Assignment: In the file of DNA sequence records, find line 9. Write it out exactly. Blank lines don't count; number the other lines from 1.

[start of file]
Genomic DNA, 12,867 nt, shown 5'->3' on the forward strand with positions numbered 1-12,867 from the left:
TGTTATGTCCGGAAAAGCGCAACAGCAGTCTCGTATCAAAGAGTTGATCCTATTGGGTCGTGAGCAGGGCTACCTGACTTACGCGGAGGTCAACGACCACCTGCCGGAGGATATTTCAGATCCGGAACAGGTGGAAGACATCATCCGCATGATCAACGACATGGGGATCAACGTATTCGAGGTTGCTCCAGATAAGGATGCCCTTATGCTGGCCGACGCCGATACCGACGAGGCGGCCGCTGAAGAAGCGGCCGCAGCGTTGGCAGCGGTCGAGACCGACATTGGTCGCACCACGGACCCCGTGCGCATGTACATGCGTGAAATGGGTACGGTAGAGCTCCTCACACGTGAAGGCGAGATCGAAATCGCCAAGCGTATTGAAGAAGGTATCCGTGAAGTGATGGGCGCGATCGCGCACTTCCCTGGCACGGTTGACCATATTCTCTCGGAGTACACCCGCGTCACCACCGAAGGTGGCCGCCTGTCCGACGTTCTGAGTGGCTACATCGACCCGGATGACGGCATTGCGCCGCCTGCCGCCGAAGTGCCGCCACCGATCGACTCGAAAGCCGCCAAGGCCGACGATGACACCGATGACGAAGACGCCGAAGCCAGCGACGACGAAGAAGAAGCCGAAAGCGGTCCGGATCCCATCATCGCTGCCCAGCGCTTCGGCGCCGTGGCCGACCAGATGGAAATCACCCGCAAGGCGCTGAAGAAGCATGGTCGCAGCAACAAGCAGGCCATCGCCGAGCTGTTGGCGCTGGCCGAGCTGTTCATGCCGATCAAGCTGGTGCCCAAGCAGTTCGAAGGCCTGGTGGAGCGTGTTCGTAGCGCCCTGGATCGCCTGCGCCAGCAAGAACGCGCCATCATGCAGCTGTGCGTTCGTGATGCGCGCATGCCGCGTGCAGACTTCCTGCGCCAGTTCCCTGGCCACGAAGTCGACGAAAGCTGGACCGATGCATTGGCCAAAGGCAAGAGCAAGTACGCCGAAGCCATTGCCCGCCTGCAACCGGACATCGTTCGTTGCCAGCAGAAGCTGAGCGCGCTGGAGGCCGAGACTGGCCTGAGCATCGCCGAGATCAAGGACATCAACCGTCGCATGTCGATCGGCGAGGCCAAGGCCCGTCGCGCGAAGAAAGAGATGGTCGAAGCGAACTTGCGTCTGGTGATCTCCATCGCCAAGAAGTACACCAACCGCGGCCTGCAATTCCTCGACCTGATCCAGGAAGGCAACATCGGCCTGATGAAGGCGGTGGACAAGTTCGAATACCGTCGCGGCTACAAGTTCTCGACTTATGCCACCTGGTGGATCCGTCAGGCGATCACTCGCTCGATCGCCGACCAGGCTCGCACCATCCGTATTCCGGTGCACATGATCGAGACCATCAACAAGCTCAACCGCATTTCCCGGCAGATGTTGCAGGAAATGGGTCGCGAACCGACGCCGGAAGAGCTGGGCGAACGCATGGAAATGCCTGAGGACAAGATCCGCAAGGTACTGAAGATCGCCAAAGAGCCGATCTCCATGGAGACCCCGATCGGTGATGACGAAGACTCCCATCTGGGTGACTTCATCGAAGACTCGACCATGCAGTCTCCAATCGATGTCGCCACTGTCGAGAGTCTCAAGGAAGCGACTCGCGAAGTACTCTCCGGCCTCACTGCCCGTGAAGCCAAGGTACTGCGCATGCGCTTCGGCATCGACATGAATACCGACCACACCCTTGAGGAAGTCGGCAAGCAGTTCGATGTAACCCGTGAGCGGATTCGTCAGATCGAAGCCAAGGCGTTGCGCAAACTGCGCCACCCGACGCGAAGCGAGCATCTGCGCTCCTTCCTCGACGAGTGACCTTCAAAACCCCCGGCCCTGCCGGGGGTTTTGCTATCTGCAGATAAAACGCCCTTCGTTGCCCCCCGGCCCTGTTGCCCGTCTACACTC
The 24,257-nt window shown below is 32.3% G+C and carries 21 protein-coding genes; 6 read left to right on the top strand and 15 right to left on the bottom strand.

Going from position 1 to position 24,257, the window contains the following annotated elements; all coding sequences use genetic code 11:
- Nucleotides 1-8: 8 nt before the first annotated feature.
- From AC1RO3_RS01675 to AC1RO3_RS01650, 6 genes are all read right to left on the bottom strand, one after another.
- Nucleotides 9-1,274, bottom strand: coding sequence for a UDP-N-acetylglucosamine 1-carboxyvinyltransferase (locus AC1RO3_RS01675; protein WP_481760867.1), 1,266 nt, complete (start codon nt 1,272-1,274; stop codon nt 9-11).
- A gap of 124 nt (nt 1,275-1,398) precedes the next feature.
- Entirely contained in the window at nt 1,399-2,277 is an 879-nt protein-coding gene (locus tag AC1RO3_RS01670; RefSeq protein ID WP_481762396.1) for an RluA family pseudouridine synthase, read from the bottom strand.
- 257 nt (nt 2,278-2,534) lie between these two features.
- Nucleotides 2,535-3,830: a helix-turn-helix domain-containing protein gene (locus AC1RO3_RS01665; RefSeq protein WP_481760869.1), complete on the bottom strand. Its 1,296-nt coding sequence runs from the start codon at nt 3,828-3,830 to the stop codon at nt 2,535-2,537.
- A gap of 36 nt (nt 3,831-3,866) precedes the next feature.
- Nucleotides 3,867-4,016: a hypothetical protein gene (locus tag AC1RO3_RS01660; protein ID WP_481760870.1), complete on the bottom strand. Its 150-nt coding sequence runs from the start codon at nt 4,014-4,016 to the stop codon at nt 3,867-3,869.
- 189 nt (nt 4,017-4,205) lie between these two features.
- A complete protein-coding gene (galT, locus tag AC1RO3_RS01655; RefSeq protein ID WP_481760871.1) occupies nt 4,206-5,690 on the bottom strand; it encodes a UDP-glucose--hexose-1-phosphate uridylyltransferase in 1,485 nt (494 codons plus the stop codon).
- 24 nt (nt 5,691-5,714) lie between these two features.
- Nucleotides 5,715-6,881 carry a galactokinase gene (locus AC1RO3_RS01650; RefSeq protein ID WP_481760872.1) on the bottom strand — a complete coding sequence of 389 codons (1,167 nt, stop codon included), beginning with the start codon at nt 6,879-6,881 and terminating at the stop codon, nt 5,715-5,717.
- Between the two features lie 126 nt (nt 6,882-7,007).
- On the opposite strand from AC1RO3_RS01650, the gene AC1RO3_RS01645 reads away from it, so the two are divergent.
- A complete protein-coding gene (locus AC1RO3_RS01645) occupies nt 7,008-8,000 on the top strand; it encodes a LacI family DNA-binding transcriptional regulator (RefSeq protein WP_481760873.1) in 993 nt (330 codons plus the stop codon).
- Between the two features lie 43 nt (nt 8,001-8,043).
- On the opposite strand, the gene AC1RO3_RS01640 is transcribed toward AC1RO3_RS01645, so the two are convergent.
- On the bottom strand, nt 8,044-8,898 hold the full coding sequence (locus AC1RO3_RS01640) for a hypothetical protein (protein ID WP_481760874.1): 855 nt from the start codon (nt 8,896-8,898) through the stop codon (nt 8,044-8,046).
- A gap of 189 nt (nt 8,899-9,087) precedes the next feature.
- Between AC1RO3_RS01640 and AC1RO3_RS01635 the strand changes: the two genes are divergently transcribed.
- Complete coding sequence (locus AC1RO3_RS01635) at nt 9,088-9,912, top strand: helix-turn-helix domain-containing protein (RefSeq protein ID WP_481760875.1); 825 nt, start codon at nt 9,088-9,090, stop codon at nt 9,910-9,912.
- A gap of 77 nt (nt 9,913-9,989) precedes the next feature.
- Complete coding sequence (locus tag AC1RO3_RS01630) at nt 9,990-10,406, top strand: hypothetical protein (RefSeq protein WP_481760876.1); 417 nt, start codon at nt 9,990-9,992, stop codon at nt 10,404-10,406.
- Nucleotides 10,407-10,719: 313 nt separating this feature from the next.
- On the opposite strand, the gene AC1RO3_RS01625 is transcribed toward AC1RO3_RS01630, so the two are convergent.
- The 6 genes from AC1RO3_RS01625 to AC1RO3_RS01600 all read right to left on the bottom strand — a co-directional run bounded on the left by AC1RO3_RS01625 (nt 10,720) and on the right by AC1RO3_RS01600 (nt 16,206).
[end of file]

- Entirely contained in the window at nt 1,399-2,277 is an 879-nt protein-coding gene (locus tag AC1RO3_RS01670; RefSeq protein ID WP_481762396.1) for an RluA family pseudouridine synthase, read from the bottom strand.